This hymn comes from Charles Wesley (1707-1788), the brother of the Methodist reformer John Wesley. Both John and Charles were born into the Church of England, but each of their lives progressively evidenced reformatory tendencies relative to the established Church. The brothers each had a type of “conversion” experience in which he found his heart “strangely warmed” and when he made an active commitment to Christ. (Although the writer of music notes must here echo other scholars in noting that, far from being unrepentant heathens before their “conversions,” the brothers were involved heavily in ministry and missions [particularly in Georgia] before their conversion and, whilst it was an important moment for their inner spirituality, there was little noticeable change in the daily lives. This reinforces the fact that the Holy Spirit worked in them through their baptism even before they felt Him!) Much like the roughly-contemporaneous German Pietists, John in his preaching and Charles in his over 6,000 hymns sought to “personalize” Christianity and bring God “down” to humanity, rather than to “lift” humanity up to God.
To illustrate, consider the opening lines, “Joy of heav’n, to earth come down! Fix in us Thy humble dwelling, all Thy faithful mercies crown.” Here is God, in His Incarnation, descending from the cosmic expanse to live within our hearts. Charles is here concerned with “inward” light and feeling, much as he is in another hymn of his, “Christ Whose Glory Fills the Skies” in which he implores, “Daystar, in my heart appear. . . joyless is the day’s return till Thy mercy’s beams I see, till they inward light impart, Glad my eyes, and warm my heart.” Wesley’s poetry induces us to look inward to the faith that God gives. This seems rather straightforward to us moderns, but consider the difference between Wesley and Isaac Watts. In his hymn, “When I Survey the Wondrous Cross,” Watts is fond of this idea of “survey”—as though one is surveying a landscape on which the surveyor is only a small portion. Watts continues, “Were the whole realm of nature mine, that were a tribute far too small; Love so amazing, so divine, demands my soul, my life, my all.” To Watts, this “whole realm of nature” represents the magnitude of God. Not only can we not give to God what is already His—nature—but we are forced to confront our diminutive status within the universe. This awareness of the cosmic scope of Christianity is what demands “my life, my all.” Watts starts inward and proceeds outward (and arguably returns inward again.) But Wesley is always one to remind us that this omnipotent God will “breathe Thy loving Spirit into ev’ry troubled breast.” (Stanza 2) The third stanza has Wesley praying that God “return and never. . . Thy temples leave,” the term “temples” being a metaphor for one’s soul.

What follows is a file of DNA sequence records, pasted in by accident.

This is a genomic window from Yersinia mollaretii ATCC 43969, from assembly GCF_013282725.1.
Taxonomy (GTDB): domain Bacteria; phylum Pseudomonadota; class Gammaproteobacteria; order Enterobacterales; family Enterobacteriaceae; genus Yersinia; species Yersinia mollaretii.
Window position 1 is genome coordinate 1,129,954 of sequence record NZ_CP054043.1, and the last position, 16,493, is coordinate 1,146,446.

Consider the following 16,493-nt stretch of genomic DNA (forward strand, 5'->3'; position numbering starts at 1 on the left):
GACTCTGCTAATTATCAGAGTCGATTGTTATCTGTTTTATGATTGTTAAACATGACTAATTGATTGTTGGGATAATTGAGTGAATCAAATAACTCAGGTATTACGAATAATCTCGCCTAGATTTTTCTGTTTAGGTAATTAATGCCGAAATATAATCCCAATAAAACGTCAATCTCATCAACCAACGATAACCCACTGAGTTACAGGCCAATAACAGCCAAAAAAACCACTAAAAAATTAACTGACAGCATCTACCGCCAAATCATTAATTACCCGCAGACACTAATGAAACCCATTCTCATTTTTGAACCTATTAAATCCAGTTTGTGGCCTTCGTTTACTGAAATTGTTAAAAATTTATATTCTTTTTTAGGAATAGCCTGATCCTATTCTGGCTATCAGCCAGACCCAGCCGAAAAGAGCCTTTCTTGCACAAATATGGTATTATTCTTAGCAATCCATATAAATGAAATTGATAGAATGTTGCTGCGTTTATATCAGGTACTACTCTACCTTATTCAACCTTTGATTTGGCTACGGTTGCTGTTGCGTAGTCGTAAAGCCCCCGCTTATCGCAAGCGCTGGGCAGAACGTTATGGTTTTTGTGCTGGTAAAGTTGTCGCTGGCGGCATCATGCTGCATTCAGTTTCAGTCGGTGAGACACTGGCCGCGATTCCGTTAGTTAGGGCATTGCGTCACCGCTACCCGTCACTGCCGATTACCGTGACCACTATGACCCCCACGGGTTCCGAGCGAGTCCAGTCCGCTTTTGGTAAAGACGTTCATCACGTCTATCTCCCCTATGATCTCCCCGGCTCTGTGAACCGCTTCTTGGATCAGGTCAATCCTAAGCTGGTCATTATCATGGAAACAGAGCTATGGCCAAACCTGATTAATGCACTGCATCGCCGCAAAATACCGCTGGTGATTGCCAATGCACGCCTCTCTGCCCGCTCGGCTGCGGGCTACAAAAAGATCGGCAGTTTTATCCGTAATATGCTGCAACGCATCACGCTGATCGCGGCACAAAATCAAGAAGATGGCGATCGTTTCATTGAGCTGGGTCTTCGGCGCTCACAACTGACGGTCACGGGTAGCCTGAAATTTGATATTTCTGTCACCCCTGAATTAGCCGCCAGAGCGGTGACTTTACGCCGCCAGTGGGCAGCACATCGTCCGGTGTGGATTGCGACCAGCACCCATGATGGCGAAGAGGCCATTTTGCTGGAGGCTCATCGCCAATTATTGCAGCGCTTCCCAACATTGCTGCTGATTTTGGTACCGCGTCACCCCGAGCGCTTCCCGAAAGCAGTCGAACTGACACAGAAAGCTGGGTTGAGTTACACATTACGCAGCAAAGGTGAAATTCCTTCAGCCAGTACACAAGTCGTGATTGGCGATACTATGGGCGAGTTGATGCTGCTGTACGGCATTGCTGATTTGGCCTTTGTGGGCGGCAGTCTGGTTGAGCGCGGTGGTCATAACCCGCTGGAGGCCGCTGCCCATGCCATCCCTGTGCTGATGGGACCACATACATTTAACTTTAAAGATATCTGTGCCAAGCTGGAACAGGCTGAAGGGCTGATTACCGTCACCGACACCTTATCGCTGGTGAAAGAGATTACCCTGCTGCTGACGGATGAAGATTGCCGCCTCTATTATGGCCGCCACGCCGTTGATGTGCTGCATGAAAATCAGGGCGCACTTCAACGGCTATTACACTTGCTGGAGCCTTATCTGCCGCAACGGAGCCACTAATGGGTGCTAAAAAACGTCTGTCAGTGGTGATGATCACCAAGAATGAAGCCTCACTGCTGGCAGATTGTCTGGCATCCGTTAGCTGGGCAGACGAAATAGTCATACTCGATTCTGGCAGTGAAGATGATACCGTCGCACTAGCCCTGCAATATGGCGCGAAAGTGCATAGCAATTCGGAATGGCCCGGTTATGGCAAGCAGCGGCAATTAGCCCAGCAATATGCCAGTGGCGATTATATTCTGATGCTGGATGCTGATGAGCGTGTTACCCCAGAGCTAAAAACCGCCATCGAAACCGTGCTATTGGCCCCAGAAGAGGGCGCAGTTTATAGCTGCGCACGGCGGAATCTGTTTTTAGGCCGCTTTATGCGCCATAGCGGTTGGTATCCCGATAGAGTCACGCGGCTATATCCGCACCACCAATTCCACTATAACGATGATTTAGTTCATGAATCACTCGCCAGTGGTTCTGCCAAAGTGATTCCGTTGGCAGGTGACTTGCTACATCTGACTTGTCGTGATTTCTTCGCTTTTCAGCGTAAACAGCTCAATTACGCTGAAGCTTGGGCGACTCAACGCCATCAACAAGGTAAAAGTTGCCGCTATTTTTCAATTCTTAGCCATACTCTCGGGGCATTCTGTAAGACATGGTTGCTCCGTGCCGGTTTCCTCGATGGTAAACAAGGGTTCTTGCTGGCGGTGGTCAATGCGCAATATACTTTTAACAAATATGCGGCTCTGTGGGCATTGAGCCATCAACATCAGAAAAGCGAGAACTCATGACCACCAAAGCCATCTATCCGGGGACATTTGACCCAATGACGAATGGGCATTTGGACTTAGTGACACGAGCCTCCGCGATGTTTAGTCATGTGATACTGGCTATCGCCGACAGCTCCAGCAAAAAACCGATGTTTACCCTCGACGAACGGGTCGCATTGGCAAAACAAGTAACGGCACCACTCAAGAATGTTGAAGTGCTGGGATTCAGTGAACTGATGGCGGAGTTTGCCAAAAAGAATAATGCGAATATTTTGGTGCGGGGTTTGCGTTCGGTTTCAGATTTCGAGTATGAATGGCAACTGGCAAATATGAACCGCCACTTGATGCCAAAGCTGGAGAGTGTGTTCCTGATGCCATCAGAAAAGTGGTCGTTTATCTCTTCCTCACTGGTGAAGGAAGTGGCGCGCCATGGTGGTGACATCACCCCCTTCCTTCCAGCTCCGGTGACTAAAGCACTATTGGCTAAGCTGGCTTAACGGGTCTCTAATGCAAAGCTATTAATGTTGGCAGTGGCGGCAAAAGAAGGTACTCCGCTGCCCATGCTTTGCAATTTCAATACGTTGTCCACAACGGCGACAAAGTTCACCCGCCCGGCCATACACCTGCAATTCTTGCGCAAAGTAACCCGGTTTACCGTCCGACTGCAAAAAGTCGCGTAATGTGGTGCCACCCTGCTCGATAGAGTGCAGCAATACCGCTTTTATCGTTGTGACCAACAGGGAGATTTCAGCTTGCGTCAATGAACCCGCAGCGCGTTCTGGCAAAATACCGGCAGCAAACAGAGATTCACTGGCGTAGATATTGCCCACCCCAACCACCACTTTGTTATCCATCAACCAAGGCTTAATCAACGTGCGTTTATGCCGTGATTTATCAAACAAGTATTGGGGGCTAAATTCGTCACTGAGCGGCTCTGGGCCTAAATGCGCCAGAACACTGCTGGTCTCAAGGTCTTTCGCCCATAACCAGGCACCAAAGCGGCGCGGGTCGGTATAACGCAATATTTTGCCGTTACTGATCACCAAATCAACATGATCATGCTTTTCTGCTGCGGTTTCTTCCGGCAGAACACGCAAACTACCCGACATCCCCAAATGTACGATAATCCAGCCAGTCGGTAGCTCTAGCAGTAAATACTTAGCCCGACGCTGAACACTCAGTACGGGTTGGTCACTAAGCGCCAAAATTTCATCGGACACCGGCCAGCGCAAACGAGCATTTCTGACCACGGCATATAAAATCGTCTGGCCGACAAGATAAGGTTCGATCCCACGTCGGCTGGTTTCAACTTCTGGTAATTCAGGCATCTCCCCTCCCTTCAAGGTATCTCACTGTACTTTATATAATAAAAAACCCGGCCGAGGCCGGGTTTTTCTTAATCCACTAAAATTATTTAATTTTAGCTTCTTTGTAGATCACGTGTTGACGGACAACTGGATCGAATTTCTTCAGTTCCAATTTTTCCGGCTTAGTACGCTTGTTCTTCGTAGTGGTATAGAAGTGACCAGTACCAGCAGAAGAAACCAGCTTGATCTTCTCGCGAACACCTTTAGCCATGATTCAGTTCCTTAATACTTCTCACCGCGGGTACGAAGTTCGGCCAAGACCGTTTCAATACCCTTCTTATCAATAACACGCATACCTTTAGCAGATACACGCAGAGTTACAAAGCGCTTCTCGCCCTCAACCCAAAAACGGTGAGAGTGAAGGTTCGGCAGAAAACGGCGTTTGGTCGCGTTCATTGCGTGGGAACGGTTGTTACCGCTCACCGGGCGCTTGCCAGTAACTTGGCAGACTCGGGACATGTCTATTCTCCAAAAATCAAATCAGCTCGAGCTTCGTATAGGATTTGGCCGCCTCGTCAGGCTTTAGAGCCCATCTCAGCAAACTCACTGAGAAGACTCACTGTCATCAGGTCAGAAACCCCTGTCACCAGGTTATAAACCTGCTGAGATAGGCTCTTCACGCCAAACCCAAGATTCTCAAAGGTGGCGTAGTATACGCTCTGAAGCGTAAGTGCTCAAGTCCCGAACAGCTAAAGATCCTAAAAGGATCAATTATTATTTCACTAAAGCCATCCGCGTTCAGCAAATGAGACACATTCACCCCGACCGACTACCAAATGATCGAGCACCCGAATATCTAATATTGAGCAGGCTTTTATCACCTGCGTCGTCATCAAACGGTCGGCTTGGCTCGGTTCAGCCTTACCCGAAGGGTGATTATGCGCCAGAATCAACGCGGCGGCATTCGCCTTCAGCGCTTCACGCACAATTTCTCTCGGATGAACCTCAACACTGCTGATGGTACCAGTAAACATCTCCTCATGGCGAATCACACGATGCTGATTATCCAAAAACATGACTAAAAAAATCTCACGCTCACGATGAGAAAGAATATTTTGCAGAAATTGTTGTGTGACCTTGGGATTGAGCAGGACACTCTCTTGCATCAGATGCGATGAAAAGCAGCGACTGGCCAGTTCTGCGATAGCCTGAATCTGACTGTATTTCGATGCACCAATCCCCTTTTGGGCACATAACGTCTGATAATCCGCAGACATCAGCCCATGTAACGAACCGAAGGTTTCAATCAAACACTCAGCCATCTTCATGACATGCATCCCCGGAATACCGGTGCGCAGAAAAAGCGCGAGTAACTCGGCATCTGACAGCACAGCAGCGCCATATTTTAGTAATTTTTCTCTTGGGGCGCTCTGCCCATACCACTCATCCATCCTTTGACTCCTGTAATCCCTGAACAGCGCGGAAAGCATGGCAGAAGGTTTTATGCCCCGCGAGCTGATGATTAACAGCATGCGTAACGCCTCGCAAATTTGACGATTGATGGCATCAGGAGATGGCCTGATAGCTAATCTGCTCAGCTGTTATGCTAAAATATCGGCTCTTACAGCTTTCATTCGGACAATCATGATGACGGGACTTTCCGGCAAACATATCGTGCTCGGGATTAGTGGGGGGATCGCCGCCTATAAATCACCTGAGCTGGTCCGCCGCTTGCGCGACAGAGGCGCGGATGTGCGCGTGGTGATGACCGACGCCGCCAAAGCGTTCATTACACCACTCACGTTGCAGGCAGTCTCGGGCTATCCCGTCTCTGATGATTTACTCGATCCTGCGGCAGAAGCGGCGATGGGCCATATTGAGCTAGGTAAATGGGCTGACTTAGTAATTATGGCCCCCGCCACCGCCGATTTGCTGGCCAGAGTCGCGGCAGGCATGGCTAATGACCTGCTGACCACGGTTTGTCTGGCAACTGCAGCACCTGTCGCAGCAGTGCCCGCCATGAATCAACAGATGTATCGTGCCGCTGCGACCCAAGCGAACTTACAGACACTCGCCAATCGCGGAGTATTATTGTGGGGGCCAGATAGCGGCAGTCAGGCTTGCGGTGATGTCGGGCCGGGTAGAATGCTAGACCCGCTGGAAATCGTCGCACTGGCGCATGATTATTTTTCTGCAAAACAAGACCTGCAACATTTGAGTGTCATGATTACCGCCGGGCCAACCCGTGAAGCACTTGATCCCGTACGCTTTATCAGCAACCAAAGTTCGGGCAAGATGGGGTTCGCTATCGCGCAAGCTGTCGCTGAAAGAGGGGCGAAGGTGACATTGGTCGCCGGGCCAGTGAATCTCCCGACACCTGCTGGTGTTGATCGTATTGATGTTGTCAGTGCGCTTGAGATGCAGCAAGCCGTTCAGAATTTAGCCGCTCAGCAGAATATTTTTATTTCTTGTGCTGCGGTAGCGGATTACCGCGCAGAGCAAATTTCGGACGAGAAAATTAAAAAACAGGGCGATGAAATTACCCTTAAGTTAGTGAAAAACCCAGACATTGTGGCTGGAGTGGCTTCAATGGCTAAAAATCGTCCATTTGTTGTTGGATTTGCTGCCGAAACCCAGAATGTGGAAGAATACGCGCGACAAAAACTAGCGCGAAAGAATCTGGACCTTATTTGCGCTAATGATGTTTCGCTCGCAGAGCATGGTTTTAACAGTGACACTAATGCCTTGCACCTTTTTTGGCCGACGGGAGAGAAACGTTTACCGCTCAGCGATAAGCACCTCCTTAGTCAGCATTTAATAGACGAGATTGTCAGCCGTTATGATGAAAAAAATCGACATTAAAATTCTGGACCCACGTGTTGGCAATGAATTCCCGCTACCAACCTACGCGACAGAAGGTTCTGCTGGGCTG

As any great Methodist would, Charles Wesley concludes the hymn with a prayer for sanctification, “Finish then they new creation, pure and spotless let us be.” Wesley reminds us that the Holy Spirit works in us so that we might be “new creation(s).” His last lines, “lost in wonder, love, and praise” embody a type of surrender to God which is only possible through God’s initial action, as the glories and splendours of heaven are opened to us and in which our intellects are too limited to comprehend or to respond. Like Luther, Wesley was no rationalist, believing to a certain degree that reason is flawed and subservient to faith, and it is this grand, mysterious, all-encompassing, saving faith which Wesley tries to put forth in all of his hymns, embodying the divine love that not only justified but sanctified humanity.